A culvert is a structure that allows water to flow under a road, railroad, trail, or similar obstruction from one side to the other side. Typically embedded so as to be surrounded by soil, a culvert may be made from a pipe, reinforced concrete or other material. Culverts are commonly used both as cross-drains for ditch relief and to pass water under a road at natural drainage and stream crossings. A culvert may be a bridge-like structure designed to allow vehicle or pedestrian traffic to cross over the waterway while allowing adequate passage for the water. Culverts come in many sizes and shapes including round, elliptical, flat-bottomed, pear-shaped, and box-like constructions.
Drains are the common drainage components of the road which intercept the surface water running off the carriageway, shoulder and side slopes flanking the road. The process of surface drainage involves the collection and then disposing of the surface water. The water from the pavement surface is immediately removed by providing camber and cross slope to the pavement. The camber and the slope are designed according to the intensity of rainfall and type of pavement. To prevent infiltration of water, the road surface is made impervious as far as possible.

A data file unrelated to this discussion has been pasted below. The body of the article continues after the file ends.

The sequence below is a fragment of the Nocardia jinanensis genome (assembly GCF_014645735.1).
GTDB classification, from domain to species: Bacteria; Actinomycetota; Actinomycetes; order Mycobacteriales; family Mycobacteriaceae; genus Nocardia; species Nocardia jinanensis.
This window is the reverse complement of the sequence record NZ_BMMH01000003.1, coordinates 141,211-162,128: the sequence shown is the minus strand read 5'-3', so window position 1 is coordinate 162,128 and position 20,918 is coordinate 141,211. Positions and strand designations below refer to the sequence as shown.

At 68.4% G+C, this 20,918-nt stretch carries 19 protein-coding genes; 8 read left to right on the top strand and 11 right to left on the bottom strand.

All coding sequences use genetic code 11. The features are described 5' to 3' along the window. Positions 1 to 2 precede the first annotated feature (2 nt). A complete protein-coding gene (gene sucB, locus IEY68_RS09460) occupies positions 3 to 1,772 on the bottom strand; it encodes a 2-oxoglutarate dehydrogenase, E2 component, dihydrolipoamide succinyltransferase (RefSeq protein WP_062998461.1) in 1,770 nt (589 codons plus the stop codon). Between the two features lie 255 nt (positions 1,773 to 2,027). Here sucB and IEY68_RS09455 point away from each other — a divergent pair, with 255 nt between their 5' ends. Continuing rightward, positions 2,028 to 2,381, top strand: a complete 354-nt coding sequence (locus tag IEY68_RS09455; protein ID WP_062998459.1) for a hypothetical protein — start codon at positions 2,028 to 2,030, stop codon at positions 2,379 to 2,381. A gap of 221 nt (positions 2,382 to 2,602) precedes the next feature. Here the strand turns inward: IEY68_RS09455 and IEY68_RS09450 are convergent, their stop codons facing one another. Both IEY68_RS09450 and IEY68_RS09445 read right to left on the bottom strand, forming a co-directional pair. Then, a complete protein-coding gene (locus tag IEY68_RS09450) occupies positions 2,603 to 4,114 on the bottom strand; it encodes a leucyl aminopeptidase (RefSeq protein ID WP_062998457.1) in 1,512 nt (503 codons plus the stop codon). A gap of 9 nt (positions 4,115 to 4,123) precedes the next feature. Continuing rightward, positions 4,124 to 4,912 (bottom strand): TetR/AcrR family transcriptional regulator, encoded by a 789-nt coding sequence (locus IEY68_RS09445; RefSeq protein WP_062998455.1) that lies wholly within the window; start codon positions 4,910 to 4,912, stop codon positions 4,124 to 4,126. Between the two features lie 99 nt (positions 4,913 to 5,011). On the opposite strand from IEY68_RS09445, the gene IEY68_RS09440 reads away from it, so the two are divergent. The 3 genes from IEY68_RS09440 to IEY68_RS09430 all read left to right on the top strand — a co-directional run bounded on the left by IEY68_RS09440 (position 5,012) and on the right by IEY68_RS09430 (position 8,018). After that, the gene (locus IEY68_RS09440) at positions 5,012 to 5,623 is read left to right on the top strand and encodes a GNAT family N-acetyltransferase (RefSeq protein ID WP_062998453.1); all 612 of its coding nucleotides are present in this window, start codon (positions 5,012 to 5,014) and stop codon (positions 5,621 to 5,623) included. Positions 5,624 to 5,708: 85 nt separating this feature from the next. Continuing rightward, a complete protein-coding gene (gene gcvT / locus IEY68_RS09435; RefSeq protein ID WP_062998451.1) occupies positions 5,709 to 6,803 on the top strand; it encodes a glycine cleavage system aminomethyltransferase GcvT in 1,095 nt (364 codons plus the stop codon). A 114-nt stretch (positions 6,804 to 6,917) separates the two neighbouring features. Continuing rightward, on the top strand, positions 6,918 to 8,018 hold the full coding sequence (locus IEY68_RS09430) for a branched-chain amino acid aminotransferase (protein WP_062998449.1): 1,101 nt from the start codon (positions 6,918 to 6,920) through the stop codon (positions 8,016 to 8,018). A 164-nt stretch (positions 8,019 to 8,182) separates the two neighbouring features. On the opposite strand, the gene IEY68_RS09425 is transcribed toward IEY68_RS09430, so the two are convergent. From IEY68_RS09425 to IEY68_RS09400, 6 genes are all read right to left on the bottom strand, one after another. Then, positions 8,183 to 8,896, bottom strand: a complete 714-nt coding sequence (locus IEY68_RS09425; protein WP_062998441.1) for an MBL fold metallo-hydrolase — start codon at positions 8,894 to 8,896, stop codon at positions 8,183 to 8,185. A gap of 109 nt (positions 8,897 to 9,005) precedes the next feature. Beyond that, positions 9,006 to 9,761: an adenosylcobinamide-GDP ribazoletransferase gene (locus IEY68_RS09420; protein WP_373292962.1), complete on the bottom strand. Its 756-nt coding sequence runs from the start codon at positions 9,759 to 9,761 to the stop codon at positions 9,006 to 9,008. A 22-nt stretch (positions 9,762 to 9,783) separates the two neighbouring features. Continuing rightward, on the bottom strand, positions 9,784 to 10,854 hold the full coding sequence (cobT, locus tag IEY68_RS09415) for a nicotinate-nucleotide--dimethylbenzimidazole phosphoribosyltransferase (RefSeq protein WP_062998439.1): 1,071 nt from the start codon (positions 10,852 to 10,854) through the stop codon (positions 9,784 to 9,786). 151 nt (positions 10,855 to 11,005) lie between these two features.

Highway construction and engineering includes planning, designing, and building of highways. History stands witness that good roads lead to prosperity for distant societies. If a road is well planned and then executed according to the plan, a highway can open the gates of growth and development.